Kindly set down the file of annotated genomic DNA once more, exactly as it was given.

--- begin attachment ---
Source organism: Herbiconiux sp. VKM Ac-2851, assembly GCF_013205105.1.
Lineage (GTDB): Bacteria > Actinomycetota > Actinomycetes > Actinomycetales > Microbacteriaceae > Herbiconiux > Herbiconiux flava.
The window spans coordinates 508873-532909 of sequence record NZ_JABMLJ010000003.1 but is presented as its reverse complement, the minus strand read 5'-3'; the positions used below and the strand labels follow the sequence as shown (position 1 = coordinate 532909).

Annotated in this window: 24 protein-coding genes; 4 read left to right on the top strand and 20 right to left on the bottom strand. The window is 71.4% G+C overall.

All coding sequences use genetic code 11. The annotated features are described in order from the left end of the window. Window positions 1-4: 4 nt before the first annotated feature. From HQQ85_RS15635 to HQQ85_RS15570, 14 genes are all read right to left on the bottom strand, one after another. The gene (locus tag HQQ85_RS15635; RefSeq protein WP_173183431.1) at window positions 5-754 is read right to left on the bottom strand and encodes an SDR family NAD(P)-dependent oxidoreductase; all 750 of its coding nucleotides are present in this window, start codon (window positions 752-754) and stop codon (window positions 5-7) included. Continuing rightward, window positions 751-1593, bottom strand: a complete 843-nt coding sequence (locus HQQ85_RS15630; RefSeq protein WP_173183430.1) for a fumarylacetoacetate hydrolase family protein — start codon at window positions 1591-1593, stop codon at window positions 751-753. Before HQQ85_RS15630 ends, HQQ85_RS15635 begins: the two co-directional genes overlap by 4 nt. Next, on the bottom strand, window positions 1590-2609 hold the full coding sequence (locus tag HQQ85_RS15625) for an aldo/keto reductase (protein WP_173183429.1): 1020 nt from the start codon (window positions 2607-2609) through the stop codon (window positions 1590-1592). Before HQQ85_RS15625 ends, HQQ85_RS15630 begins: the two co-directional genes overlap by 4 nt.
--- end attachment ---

Source organism: Herbiconiux sp. VKM Ac-2851, assembly GCF_013205105.1.
Lineage (GTDB): Bacteria > Actinomycetota > Actinomycetes > Actinomycetales > Microbacteriaceae > Herbiconiux > Herbiconiux flava.
The window spans coordinates 508873-532909 of sequence record NZ_JABMLJ010000003.1 but is presented as its reverse complement, the minus strand read 5'-3'; the positions used below and the strand labels follow the sequence as shown (position 1 = coordinate 532909).

Annotated in this window: 24 protein-coding genes; 4 read left to right on the top strand and 20 right to left on the bottom strand. The window is 71.4% G+C overall.

All coding sequences use genetic code 11. The annotated features are described in order from the left end of the window. Window positions 1-4: 4 nt before the first annotated feature. From HQQ85_RS15635 to HQQ85_RS15570, 14 genes are all read right to left on the bottom strand, one after another. The gene (locus tag HQQ85_RS15635; RefSeq protein WP_173183431.1) at window positions 5-754 is read right to left on the bottom strand and encodes an SDR family NAD(P)-dependent oxidoreductase; all 750 of its coding nucleotides are present in this window, start codon (window positions 752-754) and stop codon (window positions 5-7) included. Continuing rightward, window positions 751-1593, bottom strand: a complete 843-nt coding sequence (locus HQQ85_RS15630; RefSeq protein WP_173183430.1) for a fumarylacetoacetate hydrolase family protein — start codon at window positions 1591-1593, stop codon at window positions 751-753. Before HQQ85_RS15630 ends, HQQ85_RS15635 begins: the two co-directional genes overlap by 4 nt. Next, on the bottom strand, window positions 1590-2609 hold the full coding sequence (locus tag HQQ85_RS15625) for an aldo/keto reductase (protein WP_173183429.1): 1020 nt from the start codon (window positions 2607-2609) through the stop codon (window positions 1590-1592). Before HQQ85_RS15625 ends, HQQ85_RS15630 begins: the two co-directional genes overlap by 4 nt.